Posted in books, creative writing, writing, writing advice, writing thoughts, writing tips

Story Structure: Linking Beginnings and Endings

As you near the end of your project, it’s important to consider the link between the beginning and the end.

Linking the Beginning to the Ending

The beginning and ending of a story should not only be strong, but they should be related in some way.

This may be through reiterating the stated or implied theme at the beginning again at the end of the story, referring back to the symbolism used throughout the story, using situation to mirror or contrast the beginning, coming back to a specific action or piece of information, or other similar methods of tying the two scenes together.

The ending will have more meaning to the reader if the beginning and the end tie together in a meaningful way. To be meaningful, the final scene should relate to the overall concept of the story, which should have been layout or hinted at in the early chapters.

Look back at the beginning scene and consider what message it communicated to the reader, particularly what promises it made, what theme(s) it introduced, what changes the character needed to make in order to find purpose or happiness, etc.

Once you isolate that message, look at your ending scene and make sure that you are fulfilling reader expectations. This may mean fulfilling a promise, completing a character or story arc, or coming back to a theme or concept important to the story or character.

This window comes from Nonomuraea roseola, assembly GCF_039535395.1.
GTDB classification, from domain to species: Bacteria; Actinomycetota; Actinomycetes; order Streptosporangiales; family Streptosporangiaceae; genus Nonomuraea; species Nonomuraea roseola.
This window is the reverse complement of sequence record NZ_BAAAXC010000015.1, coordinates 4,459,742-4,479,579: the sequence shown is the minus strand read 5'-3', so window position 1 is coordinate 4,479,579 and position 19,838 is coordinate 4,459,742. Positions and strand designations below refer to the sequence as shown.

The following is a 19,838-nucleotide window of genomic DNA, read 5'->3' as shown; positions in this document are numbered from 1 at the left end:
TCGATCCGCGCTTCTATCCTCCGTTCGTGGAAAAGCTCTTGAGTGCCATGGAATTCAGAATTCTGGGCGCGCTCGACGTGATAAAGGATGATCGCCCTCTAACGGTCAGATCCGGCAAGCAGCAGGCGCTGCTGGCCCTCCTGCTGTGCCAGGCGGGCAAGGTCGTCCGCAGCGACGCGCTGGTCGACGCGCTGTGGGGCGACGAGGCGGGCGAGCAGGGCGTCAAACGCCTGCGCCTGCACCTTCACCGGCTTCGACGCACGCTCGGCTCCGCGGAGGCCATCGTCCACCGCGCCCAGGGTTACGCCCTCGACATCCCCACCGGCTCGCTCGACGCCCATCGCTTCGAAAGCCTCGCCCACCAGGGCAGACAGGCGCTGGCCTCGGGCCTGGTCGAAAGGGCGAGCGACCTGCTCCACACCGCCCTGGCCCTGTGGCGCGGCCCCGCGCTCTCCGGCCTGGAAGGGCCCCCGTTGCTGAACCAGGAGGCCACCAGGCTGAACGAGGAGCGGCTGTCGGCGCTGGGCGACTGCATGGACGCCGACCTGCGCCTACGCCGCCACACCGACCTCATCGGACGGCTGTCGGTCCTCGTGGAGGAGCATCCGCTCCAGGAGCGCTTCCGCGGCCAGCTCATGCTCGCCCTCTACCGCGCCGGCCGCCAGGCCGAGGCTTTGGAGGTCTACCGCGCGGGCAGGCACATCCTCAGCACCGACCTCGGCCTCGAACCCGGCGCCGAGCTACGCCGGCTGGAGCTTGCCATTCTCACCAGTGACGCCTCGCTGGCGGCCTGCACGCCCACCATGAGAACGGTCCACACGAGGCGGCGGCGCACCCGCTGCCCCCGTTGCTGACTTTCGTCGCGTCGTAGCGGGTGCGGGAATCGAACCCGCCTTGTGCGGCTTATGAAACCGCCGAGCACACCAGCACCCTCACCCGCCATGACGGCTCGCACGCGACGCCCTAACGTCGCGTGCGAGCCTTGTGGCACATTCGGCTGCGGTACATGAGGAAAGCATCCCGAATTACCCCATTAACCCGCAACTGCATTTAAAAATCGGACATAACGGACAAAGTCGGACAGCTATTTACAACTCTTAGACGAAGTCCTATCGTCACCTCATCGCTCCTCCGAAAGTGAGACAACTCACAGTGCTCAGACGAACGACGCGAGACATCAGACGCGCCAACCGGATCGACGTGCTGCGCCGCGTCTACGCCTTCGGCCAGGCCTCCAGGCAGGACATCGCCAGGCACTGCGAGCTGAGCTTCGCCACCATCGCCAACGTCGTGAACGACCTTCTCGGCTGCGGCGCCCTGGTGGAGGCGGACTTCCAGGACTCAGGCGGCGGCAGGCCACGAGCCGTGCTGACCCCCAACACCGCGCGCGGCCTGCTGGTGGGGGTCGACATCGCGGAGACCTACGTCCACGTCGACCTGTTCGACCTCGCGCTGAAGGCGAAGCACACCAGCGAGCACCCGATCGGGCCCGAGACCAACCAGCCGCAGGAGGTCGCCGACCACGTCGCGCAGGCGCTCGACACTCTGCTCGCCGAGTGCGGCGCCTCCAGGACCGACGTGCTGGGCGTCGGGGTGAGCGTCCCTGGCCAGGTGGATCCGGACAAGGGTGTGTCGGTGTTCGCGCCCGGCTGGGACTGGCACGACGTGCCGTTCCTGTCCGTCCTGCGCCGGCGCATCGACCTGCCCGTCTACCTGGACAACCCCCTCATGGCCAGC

The ending scene should fulfill reader expectations set in the early chapters so they put down the book feeling satisfied.

Final Scene Crafting Detail to Consider

When reviewing scenes, there are a few important factors to consider:

  • Make sure scenes have the right balance of details to create a full scene without bogging it down.
  • Descriptive details should be pertinent to the action, help create mood and tone, or accentuate the dialogue.
  • Details should use all relevant senses to create a full picture of the setting, the characters, and the emotion.
  • Details should reveal something relevant to the character or story and not be superfluous. A clenched fist shows anger, fidgeting conveys unease, food and clothing choices set the stage and reveal preferences, etc.

The structure of a story determines how well it will be told. Poorly thought out or constructed stories frustrate readers and confuse the purpose of the story.

Author:

DelSheree Gladden was one of those shy, quiet kids who spent more time reading than talking. Literally. She didn’t speak a single word for the first three months of preschool, but she already had a love for reading. Her fascination with reading led to many hours spent in the library and bookstores, and eventually to writing. She wrote her first novel when she was sixteen years old, but spent ten years rewriting it before having it published. Native to New Mexico, DelSheree and her husband spent several years in Colorado for college and work before moving back home to be near family again. Their two children love having their cousins close by. When not writing, you can find DelSheree reading, painting, sewing, running, and adventuring with her family. Find out more about DelSheree and her books here: https://delshereegladden.com/

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